Energy Rules Forcing Landlords To Install New Boilers

Landlords who are hoping to increase their property’s energy efficiency rating are inclined to invest in many things but the most widely chosen option is installing new boilers. According to installers like Crofts, this is done because the landlords wanted to make sure that they are following as per the latest standards indicated by governing bodies.

Paragon, the firm responsible for the new data, shared that almost all landlords are notified of the new minimum level set for the energy efficiency standards. This was implemented on the first day of April. In a survey, it was found out that 93 per cent of the houses that belong to the private rented sector are already at the required rating and others are already above the level.

In the new standard, landlords must make sure that their properties received at least an E rating for their Energy Performance Certificate which is awarded to all rental properties. If the residential property is for rent and does not comply with the minimum level requirement, the landlord could be fined by a maximum of £5,000 for every property.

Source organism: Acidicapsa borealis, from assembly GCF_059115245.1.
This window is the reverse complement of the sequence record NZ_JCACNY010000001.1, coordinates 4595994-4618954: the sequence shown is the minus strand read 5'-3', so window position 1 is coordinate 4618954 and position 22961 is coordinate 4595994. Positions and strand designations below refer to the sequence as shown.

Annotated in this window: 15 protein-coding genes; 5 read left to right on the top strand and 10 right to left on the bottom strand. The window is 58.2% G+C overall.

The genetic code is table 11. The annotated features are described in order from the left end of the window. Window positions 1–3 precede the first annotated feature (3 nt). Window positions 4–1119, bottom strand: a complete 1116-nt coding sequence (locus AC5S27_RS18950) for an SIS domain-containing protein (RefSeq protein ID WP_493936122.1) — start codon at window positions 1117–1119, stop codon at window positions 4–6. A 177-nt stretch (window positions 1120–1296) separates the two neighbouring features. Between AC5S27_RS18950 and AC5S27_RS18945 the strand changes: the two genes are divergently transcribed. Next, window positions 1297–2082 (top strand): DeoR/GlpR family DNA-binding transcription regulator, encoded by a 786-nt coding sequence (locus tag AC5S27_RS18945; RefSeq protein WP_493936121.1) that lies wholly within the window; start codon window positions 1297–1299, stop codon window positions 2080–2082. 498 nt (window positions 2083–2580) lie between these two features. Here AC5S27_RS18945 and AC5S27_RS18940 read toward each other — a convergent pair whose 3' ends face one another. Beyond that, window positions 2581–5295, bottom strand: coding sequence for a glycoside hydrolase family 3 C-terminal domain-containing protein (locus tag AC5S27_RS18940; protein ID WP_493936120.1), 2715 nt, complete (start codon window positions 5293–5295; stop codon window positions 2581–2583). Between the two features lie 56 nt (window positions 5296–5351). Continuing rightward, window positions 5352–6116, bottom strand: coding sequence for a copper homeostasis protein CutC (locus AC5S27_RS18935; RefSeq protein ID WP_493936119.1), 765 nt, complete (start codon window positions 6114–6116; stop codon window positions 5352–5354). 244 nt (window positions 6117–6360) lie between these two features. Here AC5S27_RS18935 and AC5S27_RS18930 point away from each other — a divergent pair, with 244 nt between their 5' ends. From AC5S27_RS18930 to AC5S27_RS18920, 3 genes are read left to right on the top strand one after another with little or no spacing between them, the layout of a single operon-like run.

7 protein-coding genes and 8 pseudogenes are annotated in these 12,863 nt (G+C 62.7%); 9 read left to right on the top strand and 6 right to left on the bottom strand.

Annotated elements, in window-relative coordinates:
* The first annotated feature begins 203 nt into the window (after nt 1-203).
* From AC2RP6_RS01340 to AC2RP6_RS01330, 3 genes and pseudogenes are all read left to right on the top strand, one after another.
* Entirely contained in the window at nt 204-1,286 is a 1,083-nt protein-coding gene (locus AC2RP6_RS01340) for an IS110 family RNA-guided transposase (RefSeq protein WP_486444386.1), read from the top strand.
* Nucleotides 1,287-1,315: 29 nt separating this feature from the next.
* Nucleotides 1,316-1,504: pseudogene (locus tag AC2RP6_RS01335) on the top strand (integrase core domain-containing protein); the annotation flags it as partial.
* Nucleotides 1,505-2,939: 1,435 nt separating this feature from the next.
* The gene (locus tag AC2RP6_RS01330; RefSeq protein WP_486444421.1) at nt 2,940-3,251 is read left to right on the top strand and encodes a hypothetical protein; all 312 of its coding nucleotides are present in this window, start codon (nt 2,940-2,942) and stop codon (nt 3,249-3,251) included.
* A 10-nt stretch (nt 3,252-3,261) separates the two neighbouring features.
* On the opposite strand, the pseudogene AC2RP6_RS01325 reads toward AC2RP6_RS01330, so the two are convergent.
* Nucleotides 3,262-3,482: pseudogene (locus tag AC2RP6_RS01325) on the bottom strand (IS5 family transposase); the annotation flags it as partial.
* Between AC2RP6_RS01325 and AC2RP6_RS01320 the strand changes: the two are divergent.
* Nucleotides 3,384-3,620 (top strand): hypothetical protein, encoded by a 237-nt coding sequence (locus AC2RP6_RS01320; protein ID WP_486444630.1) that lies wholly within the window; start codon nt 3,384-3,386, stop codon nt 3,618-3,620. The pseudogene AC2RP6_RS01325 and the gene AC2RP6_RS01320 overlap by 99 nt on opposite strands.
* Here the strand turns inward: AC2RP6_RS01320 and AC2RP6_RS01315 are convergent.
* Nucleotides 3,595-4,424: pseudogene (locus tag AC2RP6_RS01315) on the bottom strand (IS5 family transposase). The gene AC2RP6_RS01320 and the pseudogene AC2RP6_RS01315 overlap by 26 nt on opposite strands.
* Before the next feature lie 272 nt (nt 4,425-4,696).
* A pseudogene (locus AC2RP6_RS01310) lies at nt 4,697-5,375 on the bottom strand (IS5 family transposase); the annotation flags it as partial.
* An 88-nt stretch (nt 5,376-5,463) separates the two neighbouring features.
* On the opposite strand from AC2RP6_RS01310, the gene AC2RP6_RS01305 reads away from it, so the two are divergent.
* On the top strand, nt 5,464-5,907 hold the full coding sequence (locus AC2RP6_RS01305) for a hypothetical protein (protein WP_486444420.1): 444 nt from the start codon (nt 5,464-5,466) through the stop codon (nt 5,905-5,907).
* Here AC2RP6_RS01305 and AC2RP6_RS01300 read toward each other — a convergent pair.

The survey asked landlords regarding the upgrades they have to make in order to make sure that they are up to par with the new standards. Four in every ten landlords, around 39 per cent, said that they had to upgrade the boiler while one-third, 33 per cent, said that they chose to replace the old windows with new ones.

In comparison, only 12 per cent chose to renovate the loft while 7 per cent decided to focus on the insulation of the cavity wall. Insulation works are not as high this year because majority of the landlords have already tackled this project last year which is before the new standard was rolled out.

John Heron, the director of mortgages at Paragon, said that PRS significant improvement has been seen with regards to the energy efficiency compared to the last ten years. The staffs at Crofts are also in agreement because they have seen how the landlords make improvements by installing new boilers in order to lower the energy consumption of their tenants which consequently lightens the burden for them.